Me too I've had the NTC3 and the MTX3 and trying to tell you an unbiased comment of the two is almost impossible but will struggle to do.
As sbmon said, NTC3 is the champ in unprepared surfaces, their sealed gearboxes is definitive here, the shaft transmission dictates a very compact and simple transmission that excels into a very low drag tranny, this means more power transferred into the ground. This is a handicap too, specially on low traction tracks the lack of belt strenght says for a very responsive throttle and probably a very pretty wheelspin with the lose in traction and control.
This low drag transmission dictates you in a different driving stile, to reach the same speed in a turn, you may need to release earlier the throttle and make the inertia of the transmission do the rest, sometimes, the disk is abused by this, but the brake pads are real fine to do this task, sometimes I've seen a colored and warped brake disk (really abused), but is a secondary problem (Hey AE, think on a vented disk... changed 3 disks in less than a year).
Car sometimes is fragile and prone to break and/or change their setup if you slam the boards, this is specially true if you fit the Graphite conversion (IMHO: The worst cancer you can fit in your car).
The stock setup was less than usable, at least for me and neeeded to rework the stock setup and have my own baseline for the setups (very true on the 'foam setup'). Was a car that gave some headaches and many hours of thinkering to get a good performing car.
Other places to revise from the car is the stock clutch... the stock clutch springs are the first one you need to change it to have a better clutch. The car lacks of anti roll bars and front one-way (needed if you plan to run foams). Servo saver spring was needed to be changed for a stiffer one (don't know if this has been revised in later running changes of the car).
The fuel tank, gave some headaches in the past (thrust me, had the old and 'dreaded' tank and didn't had any problems with it), other that shocks people is the funky exhaust pipe, and forces you to use the LD3, the RD Logics or the AE pipe, so pipe selection is somewhat limited.
The MTX3 was a very pleasant experience to assemble, all the part fit without problems, weren't any parts that needed a deburr (well, the shock pistons needed some filing, but this was all the parts that needed a filing or deburring), the manual isn't for a novice, the lack of explanations is compensated by the quality of the drawings.
The stock setup of the MTX3 is about at 90% of the ideal setup on all the tracks I've been (bravo Mugen for this). Only minor tweaks to adapt it to personal likings. Adapting to different track conditions doesn't means to have a miryad of parts like springs, oils, different rollbars, etc... In fact, the stock springs are the best performing ones in all around, in fact, Mugen released a little stiffer springs than the stock to permit better tunning.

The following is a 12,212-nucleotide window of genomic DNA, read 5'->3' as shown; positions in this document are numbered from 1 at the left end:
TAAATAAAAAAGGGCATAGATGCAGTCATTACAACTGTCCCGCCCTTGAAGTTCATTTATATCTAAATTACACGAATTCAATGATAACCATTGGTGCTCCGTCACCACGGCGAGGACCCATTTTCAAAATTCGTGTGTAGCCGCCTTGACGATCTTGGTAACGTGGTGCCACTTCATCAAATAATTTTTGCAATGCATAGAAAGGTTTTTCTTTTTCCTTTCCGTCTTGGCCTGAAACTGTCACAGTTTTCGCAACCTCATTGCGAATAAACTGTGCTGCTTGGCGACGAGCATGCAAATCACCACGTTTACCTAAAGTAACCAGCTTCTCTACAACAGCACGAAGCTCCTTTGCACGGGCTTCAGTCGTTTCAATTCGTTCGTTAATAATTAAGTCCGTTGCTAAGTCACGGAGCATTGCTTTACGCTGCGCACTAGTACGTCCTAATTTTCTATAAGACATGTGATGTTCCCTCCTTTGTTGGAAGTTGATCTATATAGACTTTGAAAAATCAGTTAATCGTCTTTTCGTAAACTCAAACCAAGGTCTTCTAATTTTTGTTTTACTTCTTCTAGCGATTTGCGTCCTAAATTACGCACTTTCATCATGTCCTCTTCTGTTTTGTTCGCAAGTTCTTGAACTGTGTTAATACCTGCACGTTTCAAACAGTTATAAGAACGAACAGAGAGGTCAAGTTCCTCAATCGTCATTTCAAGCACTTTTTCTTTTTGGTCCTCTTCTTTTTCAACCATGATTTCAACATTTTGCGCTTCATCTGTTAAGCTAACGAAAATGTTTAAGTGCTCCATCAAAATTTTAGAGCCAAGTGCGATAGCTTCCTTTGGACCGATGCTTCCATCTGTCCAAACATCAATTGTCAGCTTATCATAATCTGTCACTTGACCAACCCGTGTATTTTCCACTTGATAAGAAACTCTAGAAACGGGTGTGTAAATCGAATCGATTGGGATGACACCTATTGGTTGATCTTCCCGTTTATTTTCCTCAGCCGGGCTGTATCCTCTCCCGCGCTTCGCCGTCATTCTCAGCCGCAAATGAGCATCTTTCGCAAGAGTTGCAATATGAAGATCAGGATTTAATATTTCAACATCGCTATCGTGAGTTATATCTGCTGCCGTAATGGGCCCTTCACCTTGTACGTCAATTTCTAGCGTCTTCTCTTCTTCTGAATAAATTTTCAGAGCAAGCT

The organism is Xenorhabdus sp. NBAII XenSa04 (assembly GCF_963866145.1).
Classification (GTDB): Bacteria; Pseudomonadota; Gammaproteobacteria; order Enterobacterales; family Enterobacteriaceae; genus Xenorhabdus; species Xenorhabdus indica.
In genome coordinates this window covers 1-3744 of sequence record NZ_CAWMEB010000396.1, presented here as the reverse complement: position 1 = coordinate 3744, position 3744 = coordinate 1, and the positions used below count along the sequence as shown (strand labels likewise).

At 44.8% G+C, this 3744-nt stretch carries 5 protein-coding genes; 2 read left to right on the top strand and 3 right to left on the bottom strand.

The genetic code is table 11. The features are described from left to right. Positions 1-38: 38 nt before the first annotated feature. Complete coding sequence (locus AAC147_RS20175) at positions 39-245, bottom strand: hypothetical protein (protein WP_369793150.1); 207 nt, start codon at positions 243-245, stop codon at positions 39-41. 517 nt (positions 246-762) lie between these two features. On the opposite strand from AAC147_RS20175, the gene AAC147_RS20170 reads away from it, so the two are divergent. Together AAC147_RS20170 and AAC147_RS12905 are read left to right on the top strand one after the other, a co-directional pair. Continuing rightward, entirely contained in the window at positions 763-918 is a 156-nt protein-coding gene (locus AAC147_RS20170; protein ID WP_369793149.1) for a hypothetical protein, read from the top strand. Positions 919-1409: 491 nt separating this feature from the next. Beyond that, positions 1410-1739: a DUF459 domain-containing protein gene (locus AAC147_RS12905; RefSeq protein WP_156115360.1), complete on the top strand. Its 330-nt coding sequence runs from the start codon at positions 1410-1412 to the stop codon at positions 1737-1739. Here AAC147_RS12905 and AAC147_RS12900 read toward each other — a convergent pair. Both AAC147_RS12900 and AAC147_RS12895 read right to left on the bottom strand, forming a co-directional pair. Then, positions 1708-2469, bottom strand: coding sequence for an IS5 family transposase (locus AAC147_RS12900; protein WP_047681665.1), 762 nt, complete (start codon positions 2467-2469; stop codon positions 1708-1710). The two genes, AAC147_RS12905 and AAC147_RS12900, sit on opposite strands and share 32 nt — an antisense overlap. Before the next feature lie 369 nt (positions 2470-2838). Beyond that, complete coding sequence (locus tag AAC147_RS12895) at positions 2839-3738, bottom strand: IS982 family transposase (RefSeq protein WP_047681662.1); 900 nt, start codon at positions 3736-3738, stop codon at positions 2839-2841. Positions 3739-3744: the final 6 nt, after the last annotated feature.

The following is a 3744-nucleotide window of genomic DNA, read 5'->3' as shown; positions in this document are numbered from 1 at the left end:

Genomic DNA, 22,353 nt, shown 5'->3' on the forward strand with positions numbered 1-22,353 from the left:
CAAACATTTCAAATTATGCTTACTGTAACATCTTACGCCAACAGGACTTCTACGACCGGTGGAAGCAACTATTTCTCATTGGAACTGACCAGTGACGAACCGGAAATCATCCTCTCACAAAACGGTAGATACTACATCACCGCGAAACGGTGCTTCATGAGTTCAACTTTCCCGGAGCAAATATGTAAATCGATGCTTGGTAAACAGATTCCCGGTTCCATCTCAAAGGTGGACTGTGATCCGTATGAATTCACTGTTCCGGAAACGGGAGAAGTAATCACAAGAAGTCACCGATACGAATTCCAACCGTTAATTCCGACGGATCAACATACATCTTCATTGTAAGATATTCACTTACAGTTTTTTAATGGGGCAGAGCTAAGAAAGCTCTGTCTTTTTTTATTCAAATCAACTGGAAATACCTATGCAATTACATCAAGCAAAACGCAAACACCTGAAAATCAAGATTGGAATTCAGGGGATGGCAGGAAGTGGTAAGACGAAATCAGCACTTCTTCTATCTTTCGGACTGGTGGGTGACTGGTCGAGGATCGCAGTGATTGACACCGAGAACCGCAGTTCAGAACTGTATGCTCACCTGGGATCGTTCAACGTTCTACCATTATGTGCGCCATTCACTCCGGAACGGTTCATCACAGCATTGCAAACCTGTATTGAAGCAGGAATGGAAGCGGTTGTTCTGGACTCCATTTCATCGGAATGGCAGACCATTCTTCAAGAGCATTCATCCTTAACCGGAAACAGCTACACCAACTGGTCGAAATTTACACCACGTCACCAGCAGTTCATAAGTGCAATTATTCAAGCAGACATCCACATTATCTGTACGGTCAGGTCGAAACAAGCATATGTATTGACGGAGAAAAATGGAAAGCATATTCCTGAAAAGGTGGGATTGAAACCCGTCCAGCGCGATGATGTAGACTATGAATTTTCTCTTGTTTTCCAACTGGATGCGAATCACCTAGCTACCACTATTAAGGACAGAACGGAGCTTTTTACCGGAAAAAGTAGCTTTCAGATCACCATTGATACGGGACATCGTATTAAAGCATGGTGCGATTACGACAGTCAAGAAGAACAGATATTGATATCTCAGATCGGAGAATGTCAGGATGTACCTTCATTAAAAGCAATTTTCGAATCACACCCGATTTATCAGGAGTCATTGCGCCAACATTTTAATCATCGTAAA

Durability: The alloy used on plastic parts is very stiff (not brittle) and durable. In fact after a full season and more than a year (14 months) of racing with this car: this is all the parts I've broke so far in this car:
- Rear bulkheads (broke a nipple that supports the rear shock tower).
- Front upright.
- Rear A-arm.
- Front belt (only one), the rest of belts have been changed as a precaution lately, with more than 50 litres of fuel drawn by the tank.
Adjustability: Is a very tunable car, responsive with the changes you do it... in fact, you can do a change and determine in a lap or two if you did it well. In fact... when I tune mine car all what I do is a pair of laps and see if it improves and pit another time. Very responsible and very adjustable.
Price: Probably isn't one of the cheapest cars, but to be fair, it includes parts that are considered optional in other cars: Centax-like clutch, front adjustable roll bar, rear roll bar...
Hop-ups: Is one of the cars with more hop-ups available on the market. You name it, probably is available from someone. Try to get a pair of MTX3 cars from two different people and see they put different parts on their cars. Isn't a matter of correcting defective parts, is somewhat like tunning. But in between this miryad of parts, very few are interesting to put (this has been discussed a lot of times on the MTX3 thread, just fall by and ask for). But on their stock incarnation is a very serious performer that doesn't need hop-ups. Each MTX3 owner put what he wanted to their cars, but in the base, remains being one of the fastest and easiest cars to drive and adjust.
Is a 'mature' car. This isn't bad... shows how fine was made and engineered. In fact, along the NTC3 is one of the 'oldest' cars in the market that is competitive on the track (V1r has the Evolution model and almost everyone switched to Evo). Mugen will not launch one car each 6 to 9 months and ask you for a complete change of car (like others do...).
Probably you can still asking but many people who drives an MTX3, drove an NTC3 in the past and many will tell you the same, all two are fine cars, but the Mugen (and others.... just check FastHarry
) convinced to many many many people who decided to leave running the NTC3 for the MTX3 or the R40 or the... <nameityouhere>.